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Little Cutland

A Grade II* Listed Building in Coldridge, Devon

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Coordinates

Latitude: 50.8322 / 50°49'56"N

Longitude: -3.8634 / 3°51'48"W

OS Eastings: 268871

OS Northings: 105288

OS Grid: SS688052

Mapcode National: GBR L0.WT8C

Mapcode Global: FRA 26SW.YGQ

Entry Name: Little Cutland

Listing Date: 15 December 1986

Grade: II*

Source: Historic England

Source ID: 1106567

English Heritage Legacy ID: 95597

Location: Coldridge, Mid Devon, Devon, EX17

County: Devon

District: Mid Devon

Civil Parish: Coldridge

Traditional County: Devon

Lieutenancy Area (Ceremonial County): Devon

Church of England Parish: Coldridge St Matthew

Church of England Diocese: Exeter

Find accommodation in
North Tawton

Listing Text

COLDRIDGE WEST LEIGH
SS 60 NE
1/45
- Little Cutland
(formerly Woodhay Farmhouse)
- II*

House, former farmhouse. Late C15-early C16 with C16 and C17 improvements,
extended in C17. Plastered cob on rubble footings; cob or stone rubble stacks,
one with the original stone chimney shaft, the others C20 brick; thatch roof.
3-room-and-through-passage plan house facing south-east with service end room at
right (north-east) end. End stack to service room. Hall has axial stack backing
onto the through passage. C17 kitchen added to end of inner room and roof extended
on same pitch to end kitchen stack.
Regular but not symmetrical 4-window front with a fifth C20 ground floor window at
right end, comprising a variety of C19 and C20 casements with glazing bars and
including one (first floor right) retaining a late C17 frame and was originally 3
lights but is now missing one of its flat-faced mullions. The centre 2 first floor
windows have relatively large thatch gables over, the window to right has a low
thatch gable over and the window to left has a thatch eyebrow. The passage has a
C19 front door and immediately to left is the projection from the oven inserted to
the hall stack. At the left end is a C20 glazed door to the kitchen. The roof is
gable-ended. The rear wall includes the original late C15-early C16 oak hall
window still insitu. It has 2 narrow lights and simple square-section mullion and
its simple trefoil heads are cut from a single piece of oak. It has never been
glazed.
Good and well-preserved interior containing the work of several building phases.
The hall preserves the oldest features. Besides the original rear window the
original roof survives here. It is 2 bays. The central jointed cruck truss has
face pegs augmented by a slip tenon. The collar is flat and the purlins are
threaded. The truss, common rafters and underside of the thatch is thoroughly
smoke-blackened indicating that the hall at least was open to the roof and heated
by an open hearth fire. The cob crosswalls either end seem clean and therefore
secondary, probably late C16, and that at lower end appears to contain a blocked
window at first floor level. Probably in the late C16 the hall fireplace was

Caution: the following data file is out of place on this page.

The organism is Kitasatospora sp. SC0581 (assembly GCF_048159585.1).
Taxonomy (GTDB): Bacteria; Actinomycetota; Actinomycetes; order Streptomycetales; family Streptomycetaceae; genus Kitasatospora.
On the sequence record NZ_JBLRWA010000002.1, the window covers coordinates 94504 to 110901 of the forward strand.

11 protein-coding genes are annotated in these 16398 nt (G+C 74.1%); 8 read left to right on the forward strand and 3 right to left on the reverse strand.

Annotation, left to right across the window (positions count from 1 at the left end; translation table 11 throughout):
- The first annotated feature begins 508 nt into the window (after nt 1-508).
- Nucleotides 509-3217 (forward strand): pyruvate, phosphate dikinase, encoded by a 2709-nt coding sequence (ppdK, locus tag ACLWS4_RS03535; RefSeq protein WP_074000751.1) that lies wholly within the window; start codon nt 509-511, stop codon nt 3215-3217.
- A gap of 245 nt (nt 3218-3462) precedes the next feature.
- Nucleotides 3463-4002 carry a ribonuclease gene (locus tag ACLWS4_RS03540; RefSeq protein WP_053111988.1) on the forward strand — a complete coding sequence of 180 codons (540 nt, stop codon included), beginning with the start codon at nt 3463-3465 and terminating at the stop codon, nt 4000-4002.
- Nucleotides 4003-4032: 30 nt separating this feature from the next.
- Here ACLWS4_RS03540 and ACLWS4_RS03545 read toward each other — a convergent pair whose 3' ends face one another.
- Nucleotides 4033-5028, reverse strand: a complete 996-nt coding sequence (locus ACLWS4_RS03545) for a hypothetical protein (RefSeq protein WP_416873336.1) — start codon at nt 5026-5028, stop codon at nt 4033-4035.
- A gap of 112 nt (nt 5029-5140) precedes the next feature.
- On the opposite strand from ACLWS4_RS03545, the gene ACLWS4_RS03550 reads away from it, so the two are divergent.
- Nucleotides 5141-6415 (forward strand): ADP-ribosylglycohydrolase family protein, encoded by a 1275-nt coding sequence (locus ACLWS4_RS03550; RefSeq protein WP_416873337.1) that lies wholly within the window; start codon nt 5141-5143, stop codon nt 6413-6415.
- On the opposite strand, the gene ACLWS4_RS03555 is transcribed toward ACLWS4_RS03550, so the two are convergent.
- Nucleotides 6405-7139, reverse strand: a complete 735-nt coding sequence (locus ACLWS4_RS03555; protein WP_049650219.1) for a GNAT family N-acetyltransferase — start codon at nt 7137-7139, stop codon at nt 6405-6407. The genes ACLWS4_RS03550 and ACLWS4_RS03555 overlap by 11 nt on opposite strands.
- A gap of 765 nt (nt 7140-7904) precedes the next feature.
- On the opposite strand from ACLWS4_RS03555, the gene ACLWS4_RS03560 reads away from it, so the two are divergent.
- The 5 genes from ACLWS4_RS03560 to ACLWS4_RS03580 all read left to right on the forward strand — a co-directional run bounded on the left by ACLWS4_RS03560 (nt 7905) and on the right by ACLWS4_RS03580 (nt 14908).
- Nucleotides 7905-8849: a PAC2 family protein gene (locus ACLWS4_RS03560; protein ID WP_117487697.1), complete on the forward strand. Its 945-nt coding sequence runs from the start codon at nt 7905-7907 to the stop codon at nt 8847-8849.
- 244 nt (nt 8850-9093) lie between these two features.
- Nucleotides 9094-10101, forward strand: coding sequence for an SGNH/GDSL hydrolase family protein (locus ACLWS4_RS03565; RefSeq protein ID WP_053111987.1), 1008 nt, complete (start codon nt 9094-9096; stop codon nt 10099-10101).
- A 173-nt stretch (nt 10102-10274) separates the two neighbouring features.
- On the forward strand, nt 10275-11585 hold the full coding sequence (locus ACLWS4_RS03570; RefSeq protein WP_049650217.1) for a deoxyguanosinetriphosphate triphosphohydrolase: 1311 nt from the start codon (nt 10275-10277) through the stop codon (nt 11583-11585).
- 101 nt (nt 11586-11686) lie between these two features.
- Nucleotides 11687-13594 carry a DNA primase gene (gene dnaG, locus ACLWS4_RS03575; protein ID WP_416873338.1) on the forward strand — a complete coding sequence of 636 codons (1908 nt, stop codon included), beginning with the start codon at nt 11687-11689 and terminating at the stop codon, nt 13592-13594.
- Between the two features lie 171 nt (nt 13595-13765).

inserted. It is built of small squared blocks of stone with a plain and high oak
lintel. The oven is a C19 insertion. The rear of the passage on the hall side has
an oak plank-and-muntin screen which includes a slightly damaged shoulder-headed
doorway; probably a section of an original low partition reused in late C16. At
the same time or slightly later the passage chamber was erected jettying into the
lower end of the hall as far as the chimney breast. Hall was eventually floored in
early-mid C17 with axial beam and 2 half beams, all with soffit ovolo mouldings and
scroll stops. Associated with this process a post of large scantling was set
against the inner corner of the stack so as to prop both the new main beam and the
late C16 jetty bressumer. It has richly-moulded corners, single and double ovolos
and scroll stops some of which are incised as leaves. The cob crosswall at the
upper end of the hall includes a cream oven alcove, probably C18 or C19 and
alongside is a C16 oak doorframe with chamfered surround and pyramid stops to the
large and unheated inner room.
The inner room has an axial beam of massive scantling and is soffit-chamfered with
late step stops at one end, probably late C16-early C17. In the back of the hall
crosswall are 2 small elliptical-shaped recesses into the cob which appear to be
lined with leather. Their function and date is unknown. The roof above is
inaccessible although it rests on purlins between the cob crosswalls either end.
Beyond the inner room is the C17 kitchen with a large end fireplace built of rubble
with its oak lintel soffit-chamfered with scroll stops. The C19 oven is probably a
relining of the original. 2-bay roof above in accessible but the exposed feet of
the truss suggest that it is C17. There is also a C17 oak doorframe with chamfered
surround and scroll stops from the kitchen chamber to the inner room chamber. The
service room has a roughly soffit-chamfered axial beam of uncertain date and the
roof above is inaccessible. The fireplace here is probably a late C19 or C20
insertion.
Little Cutland is a well-preserved example of a typical multi-phase Devon farmhouse
containing some interesting early features.


Listing NGR: SS6887105288

This text is from the original listing, and may not necessarily reflect the current setting of the building.

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